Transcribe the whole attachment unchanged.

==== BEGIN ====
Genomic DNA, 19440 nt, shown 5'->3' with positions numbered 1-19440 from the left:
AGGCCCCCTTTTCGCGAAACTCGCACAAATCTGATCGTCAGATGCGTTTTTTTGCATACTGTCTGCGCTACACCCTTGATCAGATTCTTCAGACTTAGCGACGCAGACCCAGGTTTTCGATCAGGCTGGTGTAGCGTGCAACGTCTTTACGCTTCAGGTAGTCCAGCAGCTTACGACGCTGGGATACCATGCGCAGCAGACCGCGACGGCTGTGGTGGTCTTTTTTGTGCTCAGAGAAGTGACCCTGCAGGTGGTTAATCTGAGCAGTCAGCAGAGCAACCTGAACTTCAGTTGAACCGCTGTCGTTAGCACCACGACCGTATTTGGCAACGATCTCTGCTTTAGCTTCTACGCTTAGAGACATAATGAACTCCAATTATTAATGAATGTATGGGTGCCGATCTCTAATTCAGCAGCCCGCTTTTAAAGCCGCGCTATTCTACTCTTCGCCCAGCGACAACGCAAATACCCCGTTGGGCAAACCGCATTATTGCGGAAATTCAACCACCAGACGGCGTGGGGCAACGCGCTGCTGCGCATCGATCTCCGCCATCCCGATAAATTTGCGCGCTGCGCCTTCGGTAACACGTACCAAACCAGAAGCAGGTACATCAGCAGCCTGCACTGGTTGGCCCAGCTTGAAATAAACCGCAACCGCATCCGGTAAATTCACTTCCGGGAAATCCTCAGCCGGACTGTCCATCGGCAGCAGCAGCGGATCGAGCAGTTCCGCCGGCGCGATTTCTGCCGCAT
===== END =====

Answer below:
Genomic DNA, 19440 nt, shown 5'->3' with positions numbered 1-19440 from the left:
AGGCCCCCTTTTCGCGAAACTCGCACAAATCTGATCGTCAGATGCGTTTTTTTGCATACTGTCTGCGCTACACCCTTGATCAGATTCTTCAGACTTAGCGACGCAGACCCAGGTTTTCGATCAGGCTGGTGTAGCGTGCAACGTCTTTACGCTTCAGGTAGTCCAGCAGCTTACGACGCTGGGATACCATGCGCAGCAGACCGCGACGGCTGTGGTGGTCTTTTTTGTGCTCAGAGAAGTGACCCTGCAGGTGGTTAATCTGAGCAGTCAGCAGAGCAACCTGAACTTCAGTTGAACCGCTGTCGTTAGCACCACGACCGTATTTGGCAACGATCTCTGCTTTAGCTTCTACGCTTAGAGACATAATGAACTCCAATTATTAATGAATGTATGGGTGCCGATCTCTAATTCAGCAGCCCGCTTTTAAAGCCGCGCTATTCTACTCTTCGCCCAGCGACAACGCAAATACCCCGTTGGGCAAACCGCATTATTGCGGAAATTCAACCACCAGACGGCGTGGGGCAACGCGCTGCTGCGCATCGATCTCCGCCATCCCGATAAATTTGCGCGCTGCGCCTTCGGTAACACGTACCAAACCAGAAGCAGGTACATCAGCAGCCTGCACTGGTTGGCCCAGCTTGAAATAAACCGCAACCGCATCCGGTAAATTCACTTCCGGGAAATCCTCAGCCGGACTGTCCATCGGCAGCAGCAGCGGATCGAGCAGTTCCGCCGGCGCGATTTCTGCCGCAT